They have one hour to collect as much information as they can before the hearing begins. The immigrants plead guilty to illegally entering the US, and they are typically sent either to jail or directly to an immigration detention center. At this point, lawyers with the civil rights group often lose access to the detainees.
“If we don’t get that information, then there’s no way of knowing that child was separated,” Olivares said. “No one else but the government will know that the separation happened if we don’t document it there.”
Olivares has documented more than 300 cases of adults who have been separated from a child. Most are parents, but some are older siblings, aunts, uncles or grandparents. Some are illiterate and don’t know how to spell the children’s names.
More than 2,000 minors have been separated from their families since early May. The children are put into the custody of the US Department of Health and Human Services with the aim of keeping them as close to their parents as possible and reuniting the family after the case goes through the courts, said Wagner.
But it’s not clear that’s working.
According to Olivares, the agency is generally “very willing to help,” often helping to find a child even if there’s a misspelling in the group’s records. But if a child has been transferred out of a government shelter — including if the child has been deported — agency representatives won’t give any information.
“Sometimes the parent gives us contact information for a relative,” Olivares said. “If they have the phone number right and the phone number is working ... we call that number and sometimes we’re able to locate that relative and ask them what they know.”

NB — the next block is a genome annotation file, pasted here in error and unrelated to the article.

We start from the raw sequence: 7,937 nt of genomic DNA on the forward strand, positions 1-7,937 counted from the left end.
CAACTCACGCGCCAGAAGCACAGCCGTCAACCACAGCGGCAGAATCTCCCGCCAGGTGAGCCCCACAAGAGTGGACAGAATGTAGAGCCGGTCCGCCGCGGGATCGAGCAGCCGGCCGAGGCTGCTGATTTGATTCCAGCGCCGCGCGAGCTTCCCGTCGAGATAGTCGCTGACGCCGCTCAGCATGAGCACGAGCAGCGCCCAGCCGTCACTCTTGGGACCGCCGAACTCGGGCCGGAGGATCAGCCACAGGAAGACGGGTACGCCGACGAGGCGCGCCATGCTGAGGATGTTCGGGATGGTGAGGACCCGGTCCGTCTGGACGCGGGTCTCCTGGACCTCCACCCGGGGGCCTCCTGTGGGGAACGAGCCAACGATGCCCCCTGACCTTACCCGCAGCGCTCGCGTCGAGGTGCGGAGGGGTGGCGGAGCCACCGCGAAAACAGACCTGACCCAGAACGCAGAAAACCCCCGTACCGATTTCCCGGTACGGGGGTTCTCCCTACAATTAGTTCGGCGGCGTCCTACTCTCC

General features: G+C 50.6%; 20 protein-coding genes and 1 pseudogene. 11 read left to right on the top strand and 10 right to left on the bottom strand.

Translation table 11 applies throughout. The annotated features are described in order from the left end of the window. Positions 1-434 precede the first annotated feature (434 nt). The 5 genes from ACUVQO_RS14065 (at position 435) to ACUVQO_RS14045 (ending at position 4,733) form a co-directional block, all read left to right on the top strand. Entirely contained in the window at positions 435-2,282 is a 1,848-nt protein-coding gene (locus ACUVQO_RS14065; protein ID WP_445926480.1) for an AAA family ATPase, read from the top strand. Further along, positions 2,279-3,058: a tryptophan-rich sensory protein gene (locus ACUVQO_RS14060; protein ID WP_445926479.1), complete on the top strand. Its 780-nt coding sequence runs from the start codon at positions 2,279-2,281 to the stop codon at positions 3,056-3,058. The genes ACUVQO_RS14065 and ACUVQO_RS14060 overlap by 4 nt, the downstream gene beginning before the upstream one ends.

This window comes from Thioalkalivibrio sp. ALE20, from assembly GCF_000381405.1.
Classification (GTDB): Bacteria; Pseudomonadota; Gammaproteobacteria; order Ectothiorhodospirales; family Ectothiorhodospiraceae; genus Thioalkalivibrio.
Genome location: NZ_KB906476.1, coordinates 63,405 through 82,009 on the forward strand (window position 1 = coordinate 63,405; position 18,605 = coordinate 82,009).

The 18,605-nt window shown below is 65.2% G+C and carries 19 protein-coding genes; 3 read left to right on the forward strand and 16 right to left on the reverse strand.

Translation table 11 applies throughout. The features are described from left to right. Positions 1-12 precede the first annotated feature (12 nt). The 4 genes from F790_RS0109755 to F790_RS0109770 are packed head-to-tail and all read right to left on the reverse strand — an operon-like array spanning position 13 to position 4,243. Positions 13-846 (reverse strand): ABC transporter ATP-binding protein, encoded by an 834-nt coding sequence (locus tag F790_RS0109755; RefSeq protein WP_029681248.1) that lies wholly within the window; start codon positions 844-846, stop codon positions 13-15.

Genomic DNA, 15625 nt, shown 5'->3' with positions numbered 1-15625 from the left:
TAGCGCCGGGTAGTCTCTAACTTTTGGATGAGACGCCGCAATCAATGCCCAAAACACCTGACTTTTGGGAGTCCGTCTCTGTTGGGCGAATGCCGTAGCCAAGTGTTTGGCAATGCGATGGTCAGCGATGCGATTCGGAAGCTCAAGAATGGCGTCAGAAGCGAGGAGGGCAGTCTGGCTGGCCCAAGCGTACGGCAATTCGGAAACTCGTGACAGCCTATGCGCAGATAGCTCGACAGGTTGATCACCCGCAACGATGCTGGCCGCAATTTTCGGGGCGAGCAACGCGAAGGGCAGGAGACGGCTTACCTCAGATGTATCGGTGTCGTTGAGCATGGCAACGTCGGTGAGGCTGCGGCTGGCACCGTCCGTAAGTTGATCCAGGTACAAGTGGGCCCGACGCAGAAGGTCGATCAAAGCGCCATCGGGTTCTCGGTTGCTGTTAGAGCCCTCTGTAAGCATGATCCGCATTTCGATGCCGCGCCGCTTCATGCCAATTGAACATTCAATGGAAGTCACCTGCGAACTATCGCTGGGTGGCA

In May, the Department of Justice adopted the zero-tolerance policy in which anyone caught entering the US illegally is criminally prosecuted. Children can’t be jailed with their parents. Instead, after the adult is charged, children are held briefly by Homeland Security officials before being transferred to Health and Human Services, which operates more than 100 shelters for minors in 17 states.
The department has set up new facilities to manage the influx of children, and Wagner said they were prepared to expand as more children come into custody.
The children are classified as unaccompanied minors, a legal term generally used for children who cross the border alone and have a possible sponsor in the US willing to care for them. Most of the more than 10,000 children in shelters under HHS care came to the US alone and are waiting to be placed with family members living in the US
But these children are different — they arrived with their families.
“They should just give the kids back to their parents. This isn’t difficult,” said Lee Gelernt of the American Civil Liberties Union.
Gelernt represents a Brazilian asylum seeker in a closely watched lawsuit that seeks a nationwide halt to family separation. The woman, identified as Mrs. C in court documents, was split from her son for nearly a year after entering the country illegally in August near Santa Teresa, New Mexico.
On Tuesday, Olivares’ team had seven people left to interview with five minutes left. They took down just the names, dates of birth, and countries of origin of the children.
“One woman (said), ‘What about me, what about me?’” Olivares said a few hours later. “She wanted to give us information because she realized what we were trying to do.”